An Honest Review of the Nexus 7
The 7 is Google’s first attempt at making tablets. Up until now they’ve let a broad range of companies create them, and they’ve failed to gain any kind of lead on the iPad, most probably because they tend to fiddle with Android, slowing it down and making it look awful. So Google set about creating the perfect tablet, with undiluted Android, and surprisingly they did an incredible job.
Since the Nexus 7 has had nothing but praise I’ll start with all the things that are wrong with this tablet.
What’s Wrong With It
Missing Expandable Memory and 3G
Most apparent is the missing SD-Card slot and 3G. So no possibility to upgrade the memory or surf the internet while out. The bulk of my phone memory is taken up by photos, and since tablets aren’t designed to be cameras there aren’t likely to be many photos, and even so, the Galaxy Nexus doesn’t have expandable memory and I’ve not once needed to make room.
As for the lack of 3G, that is a blow since tablets are portable and the internet is pretty useful. But to make up for it Google Currents (news reader) will save articles and all their images, Google Play lets users download movies and music and Google Maps now lets you cache an area, and you still have GPS to play with. There is of course the option of tethering the tablet to a mobile phone via WIFI and, with some hacking, USB.
The majority of apps I use on mobile are available for tablets. However, if you’re in the UK you will miss out on the BBC iPlayer app and 4oD app, and now that Flash has ditched Android (waves fist at) we can’t even use those services via their websites any more. For the mean time your only option is Netflix, Youtube and Google Movies; which isn’t the end of the world, really.
And that’s everything that’s wrong with it, i.e. not a lot.
The quality of the casing is superb. The backing looks like a rubbery texture on pictures, but it’s actually hard plastic that somehow still feels like rubber. The one thing I did pick up on is the metal-effect bevel around the edge. It’s not metal – it’s plastic. But what could’ve been tacky turned out ok, so I have no quarrel with thou bevel.
Like the iPad the speaker is on the back and exactly where your hand is when you hold it. But since the speaker grill stretches across almost the entire width of the device there’s no chance of covering it up completely, like you would on an iPad.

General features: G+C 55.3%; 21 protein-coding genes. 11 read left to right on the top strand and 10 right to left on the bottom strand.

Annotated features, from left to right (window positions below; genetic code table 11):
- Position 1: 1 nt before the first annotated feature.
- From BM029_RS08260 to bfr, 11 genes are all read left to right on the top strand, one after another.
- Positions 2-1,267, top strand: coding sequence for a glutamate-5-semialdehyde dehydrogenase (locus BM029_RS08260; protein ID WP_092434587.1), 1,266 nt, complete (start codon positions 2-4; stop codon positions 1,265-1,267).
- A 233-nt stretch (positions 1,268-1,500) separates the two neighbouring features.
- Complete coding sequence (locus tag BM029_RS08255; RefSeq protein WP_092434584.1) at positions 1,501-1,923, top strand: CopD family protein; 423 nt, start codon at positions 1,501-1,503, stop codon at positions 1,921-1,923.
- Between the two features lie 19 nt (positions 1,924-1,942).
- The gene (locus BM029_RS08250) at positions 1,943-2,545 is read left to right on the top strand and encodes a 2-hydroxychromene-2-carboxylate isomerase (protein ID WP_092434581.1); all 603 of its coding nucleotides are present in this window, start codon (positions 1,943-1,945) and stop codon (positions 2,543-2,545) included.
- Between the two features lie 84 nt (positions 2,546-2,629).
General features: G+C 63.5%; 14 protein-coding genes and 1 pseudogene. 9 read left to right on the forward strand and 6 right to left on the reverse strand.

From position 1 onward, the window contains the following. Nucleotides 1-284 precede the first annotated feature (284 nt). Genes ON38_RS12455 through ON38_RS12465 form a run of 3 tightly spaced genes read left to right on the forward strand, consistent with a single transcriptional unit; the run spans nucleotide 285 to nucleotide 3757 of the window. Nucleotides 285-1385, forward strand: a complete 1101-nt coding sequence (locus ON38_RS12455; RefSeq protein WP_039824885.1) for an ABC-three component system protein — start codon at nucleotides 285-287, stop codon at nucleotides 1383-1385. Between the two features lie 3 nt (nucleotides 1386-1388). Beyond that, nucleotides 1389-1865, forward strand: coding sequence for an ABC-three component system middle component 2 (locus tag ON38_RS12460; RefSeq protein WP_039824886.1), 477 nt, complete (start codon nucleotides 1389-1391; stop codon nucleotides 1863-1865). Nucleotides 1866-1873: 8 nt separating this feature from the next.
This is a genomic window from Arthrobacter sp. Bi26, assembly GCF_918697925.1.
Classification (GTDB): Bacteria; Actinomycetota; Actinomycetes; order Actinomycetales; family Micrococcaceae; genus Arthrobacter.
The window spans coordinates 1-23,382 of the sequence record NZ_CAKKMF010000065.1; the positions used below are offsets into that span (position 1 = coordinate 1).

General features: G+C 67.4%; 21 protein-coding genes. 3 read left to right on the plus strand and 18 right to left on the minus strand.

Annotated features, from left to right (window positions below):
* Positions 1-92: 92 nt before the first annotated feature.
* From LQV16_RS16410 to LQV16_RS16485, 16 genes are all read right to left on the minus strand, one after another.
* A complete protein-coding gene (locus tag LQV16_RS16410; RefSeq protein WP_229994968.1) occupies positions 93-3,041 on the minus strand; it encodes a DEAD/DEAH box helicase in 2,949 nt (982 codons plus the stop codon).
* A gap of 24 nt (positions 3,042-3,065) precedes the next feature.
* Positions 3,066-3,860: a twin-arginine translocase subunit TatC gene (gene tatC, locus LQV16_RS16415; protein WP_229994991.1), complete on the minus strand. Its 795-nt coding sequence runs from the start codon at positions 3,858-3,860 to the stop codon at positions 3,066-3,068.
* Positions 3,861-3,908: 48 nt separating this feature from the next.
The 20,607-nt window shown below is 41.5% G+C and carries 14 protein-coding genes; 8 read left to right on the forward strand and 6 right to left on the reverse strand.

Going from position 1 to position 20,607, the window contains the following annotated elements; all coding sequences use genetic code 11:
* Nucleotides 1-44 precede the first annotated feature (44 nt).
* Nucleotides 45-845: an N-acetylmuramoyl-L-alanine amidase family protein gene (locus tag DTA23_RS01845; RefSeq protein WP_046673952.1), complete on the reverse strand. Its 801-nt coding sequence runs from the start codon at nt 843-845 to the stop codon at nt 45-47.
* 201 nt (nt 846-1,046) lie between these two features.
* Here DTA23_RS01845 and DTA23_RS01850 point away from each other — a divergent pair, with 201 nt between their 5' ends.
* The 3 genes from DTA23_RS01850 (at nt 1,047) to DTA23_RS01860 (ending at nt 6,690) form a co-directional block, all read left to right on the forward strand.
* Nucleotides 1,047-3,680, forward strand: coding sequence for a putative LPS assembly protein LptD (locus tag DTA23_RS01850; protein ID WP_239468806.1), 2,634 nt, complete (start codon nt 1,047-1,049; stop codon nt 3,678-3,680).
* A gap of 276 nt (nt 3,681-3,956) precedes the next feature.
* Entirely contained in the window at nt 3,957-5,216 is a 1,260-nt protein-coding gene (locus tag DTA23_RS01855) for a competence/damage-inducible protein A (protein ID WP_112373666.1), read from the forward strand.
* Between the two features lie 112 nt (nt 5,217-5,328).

The camera is 1.7MP, which isn’t amazing, but you’ll only be using it for [low quality] video calls so it’s more than ok.
And thank the lord, there is no crummy, useless, ugly single button on the front – just gorgeous, adaptable, customizable software keys. I say customizable.. they’re not, but if you’re willing to root the tablet you have the freedom to do anything you like with the keys.
The Operating System
I’ve been using Jelly Bean on my Galaxy Nexus since it was leaked, and it is such a vast improvement over previous versions. Granted, Ice Cream Sandwich was fast, but Jelly Bean is on a new level, and installed onto a tablet there is no exception. One of the things the iPad is known for is it’s speed and glide-e-ness, and finally Android is there with them.
The Nexus 7 doesn’t seem to use a tablet version of Jelly Bean, but the phone version. It looks like a giant phone, especially since the home screen forces you into portrait mode. It certainly makes more sense, but if the operating system can look like a phone it does make you wonder why you can’t install apps designed for phones.
Overall the Nexus 7 is a great little tablet for it’s 7-inch market. If you’re looking for a cheap tablet to read with your only option is this. It’s 1280×800 HD screen is perfect for watching movies on too, but whether 7 inches is too small is up to you – it may be! In which case, if you’d rather a larger tablet with the same build quality you need to get an iPad (at least until Jelly Bean appears on other tablets).